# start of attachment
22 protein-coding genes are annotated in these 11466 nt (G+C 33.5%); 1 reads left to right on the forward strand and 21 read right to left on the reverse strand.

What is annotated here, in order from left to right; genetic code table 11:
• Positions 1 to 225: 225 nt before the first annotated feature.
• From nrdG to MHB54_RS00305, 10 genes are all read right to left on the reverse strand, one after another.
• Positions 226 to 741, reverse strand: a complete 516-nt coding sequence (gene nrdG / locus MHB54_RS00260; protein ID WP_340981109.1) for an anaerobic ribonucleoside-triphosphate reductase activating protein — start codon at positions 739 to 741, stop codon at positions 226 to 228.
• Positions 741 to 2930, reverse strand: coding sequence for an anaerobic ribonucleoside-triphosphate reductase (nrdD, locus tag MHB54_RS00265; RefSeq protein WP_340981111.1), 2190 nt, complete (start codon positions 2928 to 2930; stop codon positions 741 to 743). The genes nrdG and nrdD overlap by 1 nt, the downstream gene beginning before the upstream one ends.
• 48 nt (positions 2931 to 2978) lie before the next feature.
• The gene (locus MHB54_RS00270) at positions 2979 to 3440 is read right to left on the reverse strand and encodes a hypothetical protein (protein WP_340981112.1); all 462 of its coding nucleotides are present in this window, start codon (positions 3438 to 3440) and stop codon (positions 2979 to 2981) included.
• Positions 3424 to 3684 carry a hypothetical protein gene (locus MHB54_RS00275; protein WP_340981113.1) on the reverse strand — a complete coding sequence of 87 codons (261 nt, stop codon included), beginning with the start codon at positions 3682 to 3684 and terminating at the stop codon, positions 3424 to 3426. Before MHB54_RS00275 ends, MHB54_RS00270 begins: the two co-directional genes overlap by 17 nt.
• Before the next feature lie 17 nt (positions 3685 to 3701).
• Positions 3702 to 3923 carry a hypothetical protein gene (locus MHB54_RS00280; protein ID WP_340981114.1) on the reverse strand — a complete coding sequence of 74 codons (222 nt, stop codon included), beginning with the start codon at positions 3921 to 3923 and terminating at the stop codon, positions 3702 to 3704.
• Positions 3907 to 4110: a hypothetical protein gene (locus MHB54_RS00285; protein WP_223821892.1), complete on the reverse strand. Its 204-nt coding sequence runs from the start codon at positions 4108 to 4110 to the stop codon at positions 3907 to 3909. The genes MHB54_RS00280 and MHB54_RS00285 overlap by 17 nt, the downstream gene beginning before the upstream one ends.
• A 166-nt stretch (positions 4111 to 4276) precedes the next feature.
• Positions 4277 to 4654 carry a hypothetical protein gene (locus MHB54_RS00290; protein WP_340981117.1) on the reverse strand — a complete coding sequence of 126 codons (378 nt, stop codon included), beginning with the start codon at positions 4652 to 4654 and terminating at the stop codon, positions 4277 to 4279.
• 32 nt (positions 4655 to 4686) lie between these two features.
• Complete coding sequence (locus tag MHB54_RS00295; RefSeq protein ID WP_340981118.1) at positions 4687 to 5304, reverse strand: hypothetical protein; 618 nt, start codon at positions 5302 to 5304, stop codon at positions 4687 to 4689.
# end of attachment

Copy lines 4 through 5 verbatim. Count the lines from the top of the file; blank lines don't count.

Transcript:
• From nrdG to MHB54_RS00305, 10 genes are all read right to left on the reverse strand, one after another.
• Positions 226 to 741, reverse strand: a complete 516-nt coding sequence (gene nrdG / locus MHB54_RS00260; protein ID WP_340981109.1) for an anaerobic ribonucleoside-triphosphate reductase activating protein — start codon at positions 739 to 741, stop codon at positions 226 to 228.